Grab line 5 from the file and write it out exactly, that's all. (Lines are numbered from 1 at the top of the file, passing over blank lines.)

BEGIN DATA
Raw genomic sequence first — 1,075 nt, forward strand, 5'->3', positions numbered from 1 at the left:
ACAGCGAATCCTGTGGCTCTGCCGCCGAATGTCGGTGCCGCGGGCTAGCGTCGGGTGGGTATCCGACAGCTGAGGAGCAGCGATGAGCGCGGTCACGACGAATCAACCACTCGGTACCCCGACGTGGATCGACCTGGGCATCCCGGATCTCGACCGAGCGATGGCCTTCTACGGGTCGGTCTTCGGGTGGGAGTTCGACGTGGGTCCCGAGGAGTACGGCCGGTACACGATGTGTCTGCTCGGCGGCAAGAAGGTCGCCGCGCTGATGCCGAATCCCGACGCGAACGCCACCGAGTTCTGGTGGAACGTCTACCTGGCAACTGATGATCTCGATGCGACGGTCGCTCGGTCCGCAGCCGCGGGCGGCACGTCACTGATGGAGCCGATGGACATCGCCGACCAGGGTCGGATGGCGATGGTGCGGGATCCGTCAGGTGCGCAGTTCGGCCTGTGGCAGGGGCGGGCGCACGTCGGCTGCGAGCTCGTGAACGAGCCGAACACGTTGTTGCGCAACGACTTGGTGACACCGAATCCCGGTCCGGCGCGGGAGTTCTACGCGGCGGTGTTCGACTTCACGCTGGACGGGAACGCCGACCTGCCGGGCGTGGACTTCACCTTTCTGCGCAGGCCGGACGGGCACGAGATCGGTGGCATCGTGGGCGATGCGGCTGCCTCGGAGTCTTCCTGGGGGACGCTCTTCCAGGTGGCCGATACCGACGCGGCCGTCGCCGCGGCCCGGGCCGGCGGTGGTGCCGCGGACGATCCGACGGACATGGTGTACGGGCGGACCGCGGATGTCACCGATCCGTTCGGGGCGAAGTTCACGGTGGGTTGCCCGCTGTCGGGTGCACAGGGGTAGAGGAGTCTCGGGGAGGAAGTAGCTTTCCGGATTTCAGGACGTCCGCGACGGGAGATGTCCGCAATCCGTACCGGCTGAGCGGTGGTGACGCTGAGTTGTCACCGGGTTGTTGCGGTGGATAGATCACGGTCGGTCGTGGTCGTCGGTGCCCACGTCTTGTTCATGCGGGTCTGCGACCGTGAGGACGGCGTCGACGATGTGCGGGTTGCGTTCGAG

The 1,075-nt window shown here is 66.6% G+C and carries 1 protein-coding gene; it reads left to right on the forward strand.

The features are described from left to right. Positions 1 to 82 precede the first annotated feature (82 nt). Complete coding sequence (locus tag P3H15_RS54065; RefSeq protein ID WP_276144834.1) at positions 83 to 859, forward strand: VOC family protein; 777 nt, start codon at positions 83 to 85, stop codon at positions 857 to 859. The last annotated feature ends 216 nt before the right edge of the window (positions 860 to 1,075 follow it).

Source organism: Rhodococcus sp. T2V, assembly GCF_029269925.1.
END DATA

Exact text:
Source organism: Rhodococcus sp. T2V, assembly GCF_029269925.1.